LIVINGSTON, NJ – While Livingston has endured its share of economic woes in the past few years, there are many reasons to be optimistic, and things are looking up, Mayor Steve Santola told those who attended the Livingston Chamber of Commerce’s Breakfast with the Mayor Thursday morning at the Westminster Hotel.
The event was also the Chamber’s annual meeting, and the new board members were voted into office by the membership. Aileen Boyle is the outgoing president, and Louis Urban is stepping into the role.
In his remarks to the Chamber members, Santola outlined some of the trials Livingston has been through in recent years, and some of the ways the city has triumphed.
“We have suffered as everyone has in this economy,” Santola said. “Livingston doesn’t struggle with our expenses, we struggle with our income and our revenue sources.”
Santola said one of things municipalities can do is find or increase income sources such as usage fees for athletic fields, building permit fees, and taxes. However, with Governor Christie’s two percent tax cap, taxes can’t go up much, and when a municipality loses a big chunk of state aid, as Livingston did, it makes it harder to balance the town’s budget.
The mayor added that over past three budgets, Livingston has cut more than $1 million in expenses.
“And we have not had to significantly reduce our services to do it,” he said. “Since 2006, we have reduced our overall employee count by seven percent, and we’ve done it through attrition rather than layoffs or firings. Michele (Township Manager Michele Mead) and her staff figured out ways to fold several departments together.”
Santola compared what Livingston has done to what many people have had to do in their businesses.
“All of us are figuring how to do what we do with less money and less people,” he said.
And the proof of the township’s success, Santola said, “is in the pudding.”
“This past Thursday we had our bond sale and through a whole bunch of extremely good planning and serendipity, we sold our bonds into the greatest municipal bond market maybe ever,” he said. “We sold them at 3.1 percent. That is an insane number. While we definitely can’t take credit for where the bond market is, we can take credit for our bond rating.”
Moody’s increased Livingston’s bond rating to Aa2, Santola said, and half of the credit for that is due to the residents and businesses, and the other half is due to the municipality.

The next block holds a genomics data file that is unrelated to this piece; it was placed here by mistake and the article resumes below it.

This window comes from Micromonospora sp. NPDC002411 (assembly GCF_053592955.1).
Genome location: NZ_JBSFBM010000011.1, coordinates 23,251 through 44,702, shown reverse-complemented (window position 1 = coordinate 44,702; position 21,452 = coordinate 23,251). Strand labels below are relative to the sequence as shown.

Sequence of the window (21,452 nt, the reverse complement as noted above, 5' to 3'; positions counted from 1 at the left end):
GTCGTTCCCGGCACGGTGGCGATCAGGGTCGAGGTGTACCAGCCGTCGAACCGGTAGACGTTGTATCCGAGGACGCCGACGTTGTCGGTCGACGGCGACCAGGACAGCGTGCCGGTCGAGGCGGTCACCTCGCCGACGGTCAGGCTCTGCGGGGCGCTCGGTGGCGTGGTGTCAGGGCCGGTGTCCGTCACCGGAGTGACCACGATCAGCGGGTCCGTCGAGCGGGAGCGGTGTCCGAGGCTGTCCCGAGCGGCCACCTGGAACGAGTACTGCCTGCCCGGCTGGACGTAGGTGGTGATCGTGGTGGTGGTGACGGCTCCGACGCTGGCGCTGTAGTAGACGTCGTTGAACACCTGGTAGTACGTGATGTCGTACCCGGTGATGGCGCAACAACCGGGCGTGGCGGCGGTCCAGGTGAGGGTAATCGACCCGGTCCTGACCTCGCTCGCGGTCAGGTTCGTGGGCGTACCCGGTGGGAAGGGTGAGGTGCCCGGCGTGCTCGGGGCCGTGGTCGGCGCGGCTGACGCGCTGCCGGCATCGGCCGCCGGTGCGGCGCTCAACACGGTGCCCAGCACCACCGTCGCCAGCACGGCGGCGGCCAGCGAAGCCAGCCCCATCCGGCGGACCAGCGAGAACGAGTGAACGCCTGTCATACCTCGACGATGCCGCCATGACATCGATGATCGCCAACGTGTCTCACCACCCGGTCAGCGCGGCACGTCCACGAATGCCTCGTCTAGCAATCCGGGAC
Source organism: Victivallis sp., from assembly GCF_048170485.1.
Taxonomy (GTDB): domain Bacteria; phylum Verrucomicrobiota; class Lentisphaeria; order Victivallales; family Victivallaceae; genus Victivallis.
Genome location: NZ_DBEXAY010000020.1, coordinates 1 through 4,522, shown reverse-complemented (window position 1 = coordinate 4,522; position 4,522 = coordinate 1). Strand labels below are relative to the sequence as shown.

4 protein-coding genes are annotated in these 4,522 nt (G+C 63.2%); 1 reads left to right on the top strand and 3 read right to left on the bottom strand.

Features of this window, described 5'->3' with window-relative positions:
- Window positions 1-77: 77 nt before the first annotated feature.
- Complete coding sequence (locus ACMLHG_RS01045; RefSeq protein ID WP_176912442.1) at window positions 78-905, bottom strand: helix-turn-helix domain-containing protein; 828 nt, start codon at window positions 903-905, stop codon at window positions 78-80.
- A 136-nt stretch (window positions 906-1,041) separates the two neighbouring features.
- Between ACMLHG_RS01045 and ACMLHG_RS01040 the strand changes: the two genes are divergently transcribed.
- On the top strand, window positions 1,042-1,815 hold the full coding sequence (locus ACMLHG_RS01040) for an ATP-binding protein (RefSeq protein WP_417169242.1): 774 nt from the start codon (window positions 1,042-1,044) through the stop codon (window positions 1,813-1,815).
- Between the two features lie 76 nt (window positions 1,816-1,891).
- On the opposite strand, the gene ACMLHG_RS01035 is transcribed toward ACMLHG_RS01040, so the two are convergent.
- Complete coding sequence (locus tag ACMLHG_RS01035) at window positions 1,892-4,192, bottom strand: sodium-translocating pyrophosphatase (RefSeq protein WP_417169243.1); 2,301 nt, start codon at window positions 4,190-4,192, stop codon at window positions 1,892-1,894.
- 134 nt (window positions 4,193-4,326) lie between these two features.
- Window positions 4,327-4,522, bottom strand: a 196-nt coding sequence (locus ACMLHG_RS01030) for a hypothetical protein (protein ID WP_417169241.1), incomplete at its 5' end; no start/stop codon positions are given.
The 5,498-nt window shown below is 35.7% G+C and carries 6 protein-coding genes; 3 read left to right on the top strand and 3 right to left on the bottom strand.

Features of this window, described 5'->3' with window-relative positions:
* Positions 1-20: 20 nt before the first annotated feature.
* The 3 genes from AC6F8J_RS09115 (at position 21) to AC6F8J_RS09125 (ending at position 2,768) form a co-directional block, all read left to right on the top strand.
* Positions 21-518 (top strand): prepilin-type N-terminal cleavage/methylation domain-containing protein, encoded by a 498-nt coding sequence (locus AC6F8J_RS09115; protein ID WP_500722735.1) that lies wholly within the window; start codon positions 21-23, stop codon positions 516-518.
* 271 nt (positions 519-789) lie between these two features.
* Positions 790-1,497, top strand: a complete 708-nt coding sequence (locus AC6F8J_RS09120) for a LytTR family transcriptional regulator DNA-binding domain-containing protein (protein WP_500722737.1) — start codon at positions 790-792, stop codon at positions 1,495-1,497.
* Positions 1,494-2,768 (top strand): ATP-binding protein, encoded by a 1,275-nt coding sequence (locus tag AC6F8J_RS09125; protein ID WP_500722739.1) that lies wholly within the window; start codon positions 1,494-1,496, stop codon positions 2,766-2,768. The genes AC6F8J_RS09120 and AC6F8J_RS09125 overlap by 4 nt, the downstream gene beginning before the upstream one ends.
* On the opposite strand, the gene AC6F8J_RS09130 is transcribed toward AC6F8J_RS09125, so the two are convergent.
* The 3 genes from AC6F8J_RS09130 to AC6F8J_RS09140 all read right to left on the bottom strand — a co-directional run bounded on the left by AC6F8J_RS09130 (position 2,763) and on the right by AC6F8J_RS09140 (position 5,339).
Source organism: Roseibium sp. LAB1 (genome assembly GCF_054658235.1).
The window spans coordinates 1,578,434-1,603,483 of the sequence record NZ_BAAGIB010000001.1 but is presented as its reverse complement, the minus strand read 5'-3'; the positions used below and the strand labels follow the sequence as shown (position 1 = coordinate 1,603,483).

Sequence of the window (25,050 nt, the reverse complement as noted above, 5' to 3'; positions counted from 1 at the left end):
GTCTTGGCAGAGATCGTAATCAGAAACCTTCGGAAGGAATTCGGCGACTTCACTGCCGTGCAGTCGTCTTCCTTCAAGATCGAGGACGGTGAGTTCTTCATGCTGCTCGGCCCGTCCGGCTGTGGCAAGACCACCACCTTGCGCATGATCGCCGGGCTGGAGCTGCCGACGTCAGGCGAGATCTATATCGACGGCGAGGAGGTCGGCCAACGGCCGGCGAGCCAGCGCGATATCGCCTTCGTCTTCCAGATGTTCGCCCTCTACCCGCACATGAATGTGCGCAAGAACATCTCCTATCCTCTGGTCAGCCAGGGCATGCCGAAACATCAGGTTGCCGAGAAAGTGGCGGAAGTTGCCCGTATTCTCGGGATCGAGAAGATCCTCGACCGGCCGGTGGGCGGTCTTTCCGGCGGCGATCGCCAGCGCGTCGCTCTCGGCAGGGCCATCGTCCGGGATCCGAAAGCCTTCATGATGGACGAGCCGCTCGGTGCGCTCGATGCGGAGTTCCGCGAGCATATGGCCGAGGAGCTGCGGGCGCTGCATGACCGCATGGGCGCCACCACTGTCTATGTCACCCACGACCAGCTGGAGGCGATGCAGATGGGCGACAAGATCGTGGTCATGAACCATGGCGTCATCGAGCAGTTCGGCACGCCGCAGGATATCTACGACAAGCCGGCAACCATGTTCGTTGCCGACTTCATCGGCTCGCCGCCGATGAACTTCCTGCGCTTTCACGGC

“About 50 percent of what they look at is the community,” he said. “They look at unemployment, average income, what the community ratable base is, how local economy looks. So 50 percent of the credit goes to the businesses and residents in this town. The other half is internal at town hall. They look for a consistent surplus but not a large one. They also want to look at how the town is folding departments together, and they want to meet the managers, to see how professional they are, what kind of a game plan the town has.”
In addition to the two percent tax cap, the governor has issued a checklist of financial best practices, and Santola said Livingston scored a 92 percent before municipal officials even saw the list. Now that they’ve received it and made some changes, the town scores a 98 percent.
Santola said that when the township gets the annual budget, every department has to contribute their five-year capital budget so that everything can be laid out and accounted for, including large expenses such a new fire trucks. The tightening of the township’s fiscal belt can result in some gaps in the township – gaps that can be well-filled by volunteers. The township appoints more than 400 volunteers at the beginning of every year.
A shining example of volunteerism at work in Livingston is the committee that worked on the Camuso Holiday Display.
The holiday decorations, erected for years at the Camuso home on Burnett Hill Road, were donated to the community by the family following Ernie Camuso’s recent passing. The family donated the entire display to Livingston.
“When Camuso family came to the town to ask if we wanted the display, we may have said ‘Thanks, we’ll take it,’ without ever thinking about electric or other costs it would require. Michele (Mead) saw the potential, but we knew we couldn’t do it with municipal funds.”
Instead, municipal officials put together a committee to oversee the project, and collected more than $15,000 in donations.
“Everybody came together to fix, repair, paint, move, assemble and put adequate electric in at virtually no cost to municipality,” said Santola, who served as co-chair of the committee.
Recognizing that the display, not only sentimentally valuable but aging and delicate, would need some extra watching over, Santola said he sat down with Police Chief Craig Handschuch and said they needed more police help, but without paying overtime.
“They summoned the auxiliary police and every night, we had someone standing there just to make sure nothing happened,” he said. “I think it’s a model we’re going to see more and more as we go forward. People want to see things happen, they want to preserve their community, so they’re willing to pitch in and help. There is much to be said for community service.”
Donations were collected at the display to benefit the Barnabas Burn Center, and while Santola wouldn’t reveal how much was collected before the check is officially presented at the township council meeting next week, he said it’s “significant.”
Lou La Salle, who represented St. Barnabas, gave kudos to the work Santola did on the committee.
“Without Steve doing what he was doing, it wouldn’t have been done,” La Salle said. “The town will continue to grow this display and it will be here forever. It’s a 50-year tradition, and we have people coming from all over the state to see the displa